Country music sensation Oliver Anthony released a video response on Friday to a document drop in the case of deceased pedophile Jeffrey Epstein and those who associated with him.
Anthony cut a snippet from his song “Rich Men North of Richmond” and used it as a soundtrack for a video in which he highlighted some of the more disturbing excerpts from the court documents released Wednesday.
“Imagine if our government worked as hard to take care of veterans as they do pedophiles,” he said in the post on X.
In the video, Anthony highlighted numerous passages from the documents, including a line in which it was alleged that former President Bill Clinton “likes them young, referring to girls.”
— Oliver Anthony (@AintGottaDollar) January 5, 2024
Anthony’s video also highlighted references to former Democratic New Mexico Gov. Bill Richardson, disgraced British royal Prince Andrew and famed attorney Alan Dershowitz.
The video concluded with one passage in which a victim of sex trafficking was asked if she had ever been forced to have sex with “foreign presidents.”
In the document, the victim answered, “Yes.”
The video was not Anthony’s first reference to accused sex trafficker Epstein and his notorious Caribbean island.
His song “Rich Men North of Richmond,” which took the music world by storm this past summer, featured a line that he made sure to include in his Friday video:
“I wish politicians would look out for miners, and not just minors on an island somewhere.”
NPR claimed Anthony received backlash because the song “leans into extremist conspiracy theories.”
The Washington Post, meanwhile, cautioned that Anthony’s song risked “mainstreaming” conspiracy theories.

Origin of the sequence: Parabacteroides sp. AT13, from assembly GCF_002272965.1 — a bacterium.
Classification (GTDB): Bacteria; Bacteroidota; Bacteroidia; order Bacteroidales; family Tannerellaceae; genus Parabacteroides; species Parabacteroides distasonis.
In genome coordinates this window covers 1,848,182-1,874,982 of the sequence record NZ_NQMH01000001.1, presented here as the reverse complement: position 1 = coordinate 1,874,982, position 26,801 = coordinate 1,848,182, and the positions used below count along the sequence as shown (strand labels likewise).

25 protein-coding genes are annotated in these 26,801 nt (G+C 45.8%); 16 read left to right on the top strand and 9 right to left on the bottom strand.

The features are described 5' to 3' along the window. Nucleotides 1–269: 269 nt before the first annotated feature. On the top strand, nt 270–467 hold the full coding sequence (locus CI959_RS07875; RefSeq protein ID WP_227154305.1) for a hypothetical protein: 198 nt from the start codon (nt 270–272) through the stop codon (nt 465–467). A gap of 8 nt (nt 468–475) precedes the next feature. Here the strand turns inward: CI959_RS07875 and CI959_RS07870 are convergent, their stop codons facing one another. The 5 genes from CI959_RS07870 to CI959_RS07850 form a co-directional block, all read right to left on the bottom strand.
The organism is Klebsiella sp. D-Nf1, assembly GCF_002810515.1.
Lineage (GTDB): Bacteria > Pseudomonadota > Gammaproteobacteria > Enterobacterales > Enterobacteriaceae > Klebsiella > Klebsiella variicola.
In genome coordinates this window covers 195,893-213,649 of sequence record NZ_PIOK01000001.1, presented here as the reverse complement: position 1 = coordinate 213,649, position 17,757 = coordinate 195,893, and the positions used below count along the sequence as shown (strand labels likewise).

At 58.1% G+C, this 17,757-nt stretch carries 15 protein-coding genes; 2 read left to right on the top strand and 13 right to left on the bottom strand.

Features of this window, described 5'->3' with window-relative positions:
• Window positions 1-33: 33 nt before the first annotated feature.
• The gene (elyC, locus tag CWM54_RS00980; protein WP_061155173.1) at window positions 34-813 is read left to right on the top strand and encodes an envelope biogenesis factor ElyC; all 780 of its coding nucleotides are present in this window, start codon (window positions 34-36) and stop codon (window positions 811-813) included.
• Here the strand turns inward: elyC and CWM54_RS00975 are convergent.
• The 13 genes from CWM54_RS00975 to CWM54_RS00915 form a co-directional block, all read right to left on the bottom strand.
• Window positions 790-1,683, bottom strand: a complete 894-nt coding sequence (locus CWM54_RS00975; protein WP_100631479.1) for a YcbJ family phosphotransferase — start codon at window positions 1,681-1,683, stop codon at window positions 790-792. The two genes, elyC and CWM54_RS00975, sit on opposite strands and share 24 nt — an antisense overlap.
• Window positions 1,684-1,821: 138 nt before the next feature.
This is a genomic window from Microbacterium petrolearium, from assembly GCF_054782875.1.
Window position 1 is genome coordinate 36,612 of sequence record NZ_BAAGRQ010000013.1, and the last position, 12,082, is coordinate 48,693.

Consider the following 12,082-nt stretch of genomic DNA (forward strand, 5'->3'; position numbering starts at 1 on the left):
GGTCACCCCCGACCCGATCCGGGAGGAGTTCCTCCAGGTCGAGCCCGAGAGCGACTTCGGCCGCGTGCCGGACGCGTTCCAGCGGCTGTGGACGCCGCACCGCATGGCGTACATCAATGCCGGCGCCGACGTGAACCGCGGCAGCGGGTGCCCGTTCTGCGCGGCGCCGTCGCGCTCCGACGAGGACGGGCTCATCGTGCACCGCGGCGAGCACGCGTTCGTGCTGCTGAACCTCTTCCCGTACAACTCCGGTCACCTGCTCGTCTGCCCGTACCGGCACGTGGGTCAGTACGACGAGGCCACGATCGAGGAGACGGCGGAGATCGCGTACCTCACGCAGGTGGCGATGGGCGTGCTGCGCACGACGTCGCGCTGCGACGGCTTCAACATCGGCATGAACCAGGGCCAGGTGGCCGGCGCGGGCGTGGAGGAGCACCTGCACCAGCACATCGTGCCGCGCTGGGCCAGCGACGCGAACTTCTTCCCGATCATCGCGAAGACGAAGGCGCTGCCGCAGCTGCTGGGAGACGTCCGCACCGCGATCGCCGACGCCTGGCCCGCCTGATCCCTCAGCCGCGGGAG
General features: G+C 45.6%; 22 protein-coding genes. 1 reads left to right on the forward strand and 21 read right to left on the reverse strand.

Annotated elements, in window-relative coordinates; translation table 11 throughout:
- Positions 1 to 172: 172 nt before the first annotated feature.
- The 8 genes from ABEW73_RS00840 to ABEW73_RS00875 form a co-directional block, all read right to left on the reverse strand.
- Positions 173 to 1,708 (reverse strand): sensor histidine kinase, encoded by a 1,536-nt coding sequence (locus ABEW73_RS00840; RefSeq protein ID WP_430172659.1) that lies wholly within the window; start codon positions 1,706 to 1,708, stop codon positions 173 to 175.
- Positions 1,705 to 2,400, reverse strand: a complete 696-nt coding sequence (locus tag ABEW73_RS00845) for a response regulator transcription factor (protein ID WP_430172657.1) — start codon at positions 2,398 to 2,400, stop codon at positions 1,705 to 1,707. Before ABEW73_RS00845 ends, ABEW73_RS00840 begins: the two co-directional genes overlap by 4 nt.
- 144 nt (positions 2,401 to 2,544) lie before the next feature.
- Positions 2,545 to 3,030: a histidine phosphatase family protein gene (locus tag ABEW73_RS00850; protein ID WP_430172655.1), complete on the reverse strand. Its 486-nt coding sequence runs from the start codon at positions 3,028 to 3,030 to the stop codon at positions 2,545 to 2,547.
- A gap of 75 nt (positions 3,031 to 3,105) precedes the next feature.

The Post managed to use the piece to take shots at not only Anthony but also the 2023 box office hit “Sound of Freedom,” which highlights the international human trafficking trade.
“But with lyrics such as ‘I wish politicians would look out for miners, and not just minors on an island somewhere’ — an apparent reference to the late financier Jeffrey Epstein, who was charged with sex trafficking — ‘Rich Men’ also nods to conspiracy theories and grievances that are deeply rooted in far-right circles,” the newspaper’s Anne Branigin wrote.
Branigin added that “QAnon believers often cite Epstein as proof that a global cabal of elites has been trafficking children.”
“Some believe the success of the song, particularly on the heels of ‘Sound of Freedom,’ a box office smash that echoed QAnon propaganda, signals a mainstreaming of ideas that were once fringe,” she wrote.
The newly released documents, which were part of Epstein victim Virginia Giuffre’s lawsuit against his partner, Ghislaine Maxwell, contained the names of more than 100 people linked to the convicted sex offender.
This article appeared originally on The Western Journal.